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Swann removes stubborn Chanderpaul
England had Graeme Swann to thank as they at last saw the back of Shivnarine Chanderpaul just before tea on day four of the first Investec Test against West Indies.
Chanderpaul (91) was barely five minutes short of batting through a third successive session at Lord's, only for Swann to defeat his crab-like crawl to what would have been a 26th Test hundred.
Swann struck with the first delivery of a new spell, Chanderpaul lbw sweeping and unable to extend his previously interminable stay even by resorting to DRS. He had nonetheless kept out 421 balls in the course of this match, following his first-innings 87 not out, to underpin the West Indies' unexpected bid to push this contest into a final day.
Chanderpaul lost his fifth-wicket partner Marlon Samuels (86) to the second new ball early in the afternoon, and could himself add only 18 runs in almost two more hours' batting.
But he still stood between England and significant progress for nearly six-and-a-half hours as West Indies, who on Saturday conceded a first-innings deficit of 155, moved back into three-figure credit on 265 for six.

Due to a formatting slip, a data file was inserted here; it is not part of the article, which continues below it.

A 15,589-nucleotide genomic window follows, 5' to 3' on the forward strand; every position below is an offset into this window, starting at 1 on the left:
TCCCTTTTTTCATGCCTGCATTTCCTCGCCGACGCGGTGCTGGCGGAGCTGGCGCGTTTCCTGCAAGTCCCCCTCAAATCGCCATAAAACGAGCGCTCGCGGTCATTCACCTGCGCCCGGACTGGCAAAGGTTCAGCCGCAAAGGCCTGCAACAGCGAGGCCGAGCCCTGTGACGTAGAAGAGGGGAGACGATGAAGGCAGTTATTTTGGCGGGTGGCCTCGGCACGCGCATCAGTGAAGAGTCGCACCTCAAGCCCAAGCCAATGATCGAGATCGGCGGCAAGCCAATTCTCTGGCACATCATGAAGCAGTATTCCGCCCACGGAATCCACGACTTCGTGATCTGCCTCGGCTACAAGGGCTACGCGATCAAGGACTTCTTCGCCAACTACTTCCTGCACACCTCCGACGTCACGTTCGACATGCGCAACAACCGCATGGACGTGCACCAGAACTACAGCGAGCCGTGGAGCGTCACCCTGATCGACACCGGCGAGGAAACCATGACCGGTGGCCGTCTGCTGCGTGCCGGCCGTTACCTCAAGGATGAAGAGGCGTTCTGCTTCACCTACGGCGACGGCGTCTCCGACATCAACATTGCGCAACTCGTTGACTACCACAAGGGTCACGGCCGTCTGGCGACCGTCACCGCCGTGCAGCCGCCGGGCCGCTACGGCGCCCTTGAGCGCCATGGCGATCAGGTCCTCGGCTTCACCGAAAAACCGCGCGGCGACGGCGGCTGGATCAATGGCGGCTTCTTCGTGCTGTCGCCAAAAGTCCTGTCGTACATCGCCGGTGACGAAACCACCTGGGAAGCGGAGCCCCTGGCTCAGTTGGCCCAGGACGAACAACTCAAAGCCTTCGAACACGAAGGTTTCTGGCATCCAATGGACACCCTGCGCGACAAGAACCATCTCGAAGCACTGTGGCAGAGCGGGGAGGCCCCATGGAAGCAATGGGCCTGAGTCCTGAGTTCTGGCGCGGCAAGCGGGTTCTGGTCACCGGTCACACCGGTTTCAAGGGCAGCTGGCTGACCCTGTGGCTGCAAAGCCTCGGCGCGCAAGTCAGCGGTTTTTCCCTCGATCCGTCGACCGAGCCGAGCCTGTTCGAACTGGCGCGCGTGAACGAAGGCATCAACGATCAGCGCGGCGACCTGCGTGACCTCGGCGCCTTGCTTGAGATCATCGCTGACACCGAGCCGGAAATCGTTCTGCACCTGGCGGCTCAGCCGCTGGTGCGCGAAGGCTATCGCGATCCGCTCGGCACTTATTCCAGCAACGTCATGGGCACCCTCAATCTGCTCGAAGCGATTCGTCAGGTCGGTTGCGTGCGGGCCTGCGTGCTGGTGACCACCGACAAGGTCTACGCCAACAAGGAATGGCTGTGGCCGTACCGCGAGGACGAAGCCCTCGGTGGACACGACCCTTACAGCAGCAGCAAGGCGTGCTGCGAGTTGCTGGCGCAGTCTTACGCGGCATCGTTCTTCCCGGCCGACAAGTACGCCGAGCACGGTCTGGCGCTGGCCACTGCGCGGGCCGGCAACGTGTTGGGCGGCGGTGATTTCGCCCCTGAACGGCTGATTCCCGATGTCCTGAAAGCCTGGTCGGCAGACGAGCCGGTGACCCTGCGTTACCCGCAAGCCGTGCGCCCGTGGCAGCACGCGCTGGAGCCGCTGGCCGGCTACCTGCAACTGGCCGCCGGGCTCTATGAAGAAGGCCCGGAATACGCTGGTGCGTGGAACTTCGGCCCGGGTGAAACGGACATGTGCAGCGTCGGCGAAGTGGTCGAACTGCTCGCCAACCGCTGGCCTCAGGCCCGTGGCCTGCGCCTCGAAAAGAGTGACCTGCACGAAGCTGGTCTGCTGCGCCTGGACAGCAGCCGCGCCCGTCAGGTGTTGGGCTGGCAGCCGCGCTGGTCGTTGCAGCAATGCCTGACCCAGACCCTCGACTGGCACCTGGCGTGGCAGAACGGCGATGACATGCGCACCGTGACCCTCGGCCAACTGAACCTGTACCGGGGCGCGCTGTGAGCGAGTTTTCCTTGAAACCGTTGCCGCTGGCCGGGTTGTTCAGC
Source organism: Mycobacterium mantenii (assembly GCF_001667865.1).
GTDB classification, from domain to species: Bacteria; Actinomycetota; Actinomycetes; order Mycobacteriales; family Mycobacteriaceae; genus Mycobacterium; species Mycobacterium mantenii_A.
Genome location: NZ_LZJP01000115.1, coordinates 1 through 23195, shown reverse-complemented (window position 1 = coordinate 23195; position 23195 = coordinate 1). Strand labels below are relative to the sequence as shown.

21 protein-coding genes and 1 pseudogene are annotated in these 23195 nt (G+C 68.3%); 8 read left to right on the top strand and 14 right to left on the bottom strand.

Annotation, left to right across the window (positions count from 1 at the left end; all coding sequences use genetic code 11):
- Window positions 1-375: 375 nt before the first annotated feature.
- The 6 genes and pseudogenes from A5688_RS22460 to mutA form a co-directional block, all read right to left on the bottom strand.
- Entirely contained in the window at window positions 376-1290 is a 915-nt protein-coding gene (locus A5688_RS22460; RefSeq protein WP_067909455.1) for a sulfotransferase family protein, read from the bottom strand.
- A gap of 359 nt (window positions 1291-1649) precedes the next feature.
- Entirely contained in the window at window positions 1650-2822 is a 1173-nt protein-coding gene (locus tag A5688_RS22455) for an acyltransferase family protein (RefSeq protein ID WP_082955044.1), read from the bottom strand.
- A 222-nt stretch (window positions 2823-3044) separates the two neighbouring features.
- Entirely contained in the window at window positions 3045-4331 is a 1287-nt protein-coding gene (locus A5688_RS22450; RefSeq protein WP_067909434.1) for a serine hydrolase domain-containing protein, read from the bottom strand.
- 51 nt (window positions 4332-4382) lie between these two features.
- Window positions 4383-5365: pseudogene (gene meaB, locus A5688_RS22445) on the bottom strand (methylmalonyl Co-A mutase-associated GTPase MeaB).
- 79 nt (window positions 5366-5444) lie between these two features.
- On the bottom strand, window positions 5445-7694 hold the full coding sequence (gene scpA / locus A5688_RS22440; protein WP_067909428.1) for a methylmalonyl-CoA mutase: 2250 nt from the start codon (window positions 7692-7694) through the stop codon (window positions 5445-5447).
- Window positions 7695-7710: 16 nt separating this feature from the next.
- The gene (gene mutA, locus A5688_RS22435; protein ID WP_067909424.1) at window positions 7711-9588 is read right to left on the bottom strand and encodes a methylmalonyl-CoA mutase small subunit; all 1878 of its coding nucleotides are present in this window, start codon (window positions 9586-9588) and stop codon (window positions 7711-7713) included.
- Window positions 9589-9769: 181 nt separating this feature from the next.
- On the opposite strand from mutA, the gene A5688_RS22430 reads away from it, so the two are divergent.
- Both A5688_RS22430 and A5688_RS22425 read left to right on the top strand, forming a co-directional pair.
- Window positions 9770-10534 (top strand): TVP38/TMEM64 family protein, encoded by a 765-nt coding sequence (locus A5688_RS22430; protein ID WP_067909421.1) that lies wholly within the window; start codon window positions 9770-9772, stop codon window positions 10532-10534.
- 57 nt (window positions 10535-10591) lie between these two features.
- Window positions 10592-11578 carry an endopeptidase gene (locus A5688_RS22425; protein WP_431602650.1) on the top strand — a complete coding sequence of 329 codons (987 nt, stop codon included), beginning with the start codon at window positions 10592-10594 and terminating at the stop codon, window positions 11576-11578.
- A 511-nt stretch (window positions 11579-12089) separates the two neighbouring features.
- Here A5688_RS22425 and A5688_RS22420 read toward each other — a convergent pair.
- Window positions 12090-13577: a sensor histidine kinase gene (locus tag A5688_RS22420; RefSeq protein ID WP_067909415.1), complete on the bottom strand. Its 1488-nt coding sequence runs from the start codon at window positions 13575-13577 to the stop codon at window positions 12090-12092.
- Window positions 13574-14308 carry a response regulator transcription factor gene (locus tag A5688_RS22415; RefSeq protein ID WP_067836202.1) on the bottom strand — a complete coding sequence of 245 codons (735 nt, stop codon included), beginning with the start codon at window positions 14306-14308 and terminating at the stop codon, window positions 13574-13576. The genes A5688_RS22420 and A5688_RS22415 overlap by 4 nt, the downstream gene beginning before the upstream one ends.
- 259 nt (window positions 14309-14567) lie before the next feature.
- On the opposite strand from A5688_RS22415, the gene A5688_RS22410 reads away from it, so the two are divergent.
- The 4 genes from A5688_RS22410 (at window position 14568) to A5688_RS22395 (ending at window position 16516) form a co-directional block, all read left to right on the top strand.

Chanderpaul and Samuels' stand of 157 in 54 overs was the cornerstone of the tourists' resistance. They gave England's bowlers precious few moments of encouragement that a breakthrough might be on the way throughout a wicketless morning.
England's best chance against Chanderpaul appeared to be the ever-present possibility of a run-out mix-up. They almost got him that way too on 38, when he was painfully slow to respond to Samuels' call for a single into the leg-side and would have been short by yards had Kevin Pietersen's back-handed throw hit the stumps.
Samuels comfortably beat his senior partner to 50. Successive pulled boundaries off Broad were followed by a cover-drive for his eighth four, off James Anderson, to bring up his 98-ball half-century. It was Samuels too who took the Windies back in front, with the first of two cuts for four from the first two balls in today's first over of off-spin from Swann.
Chanderpaul, appropriately for his admirable but never pretty innings, completed his painstaking 50 with an inside edge past his stumps off Tim Bresnan for his sixth four. Under floodlights in persistently murky conditions, England's seamers went into a holding role in anticipation of the second new ball straight after lunch.
It was Broad who profited when it became available, drawing the edge with full-length swing as Samuels drove without feet from the crease and was caught at second slip. He had demonstrated to his team-mates, though, that Chanderpaul was not the only one capable of permanence - and Denesh Ramdin took his cue for the remainder of the afternoon.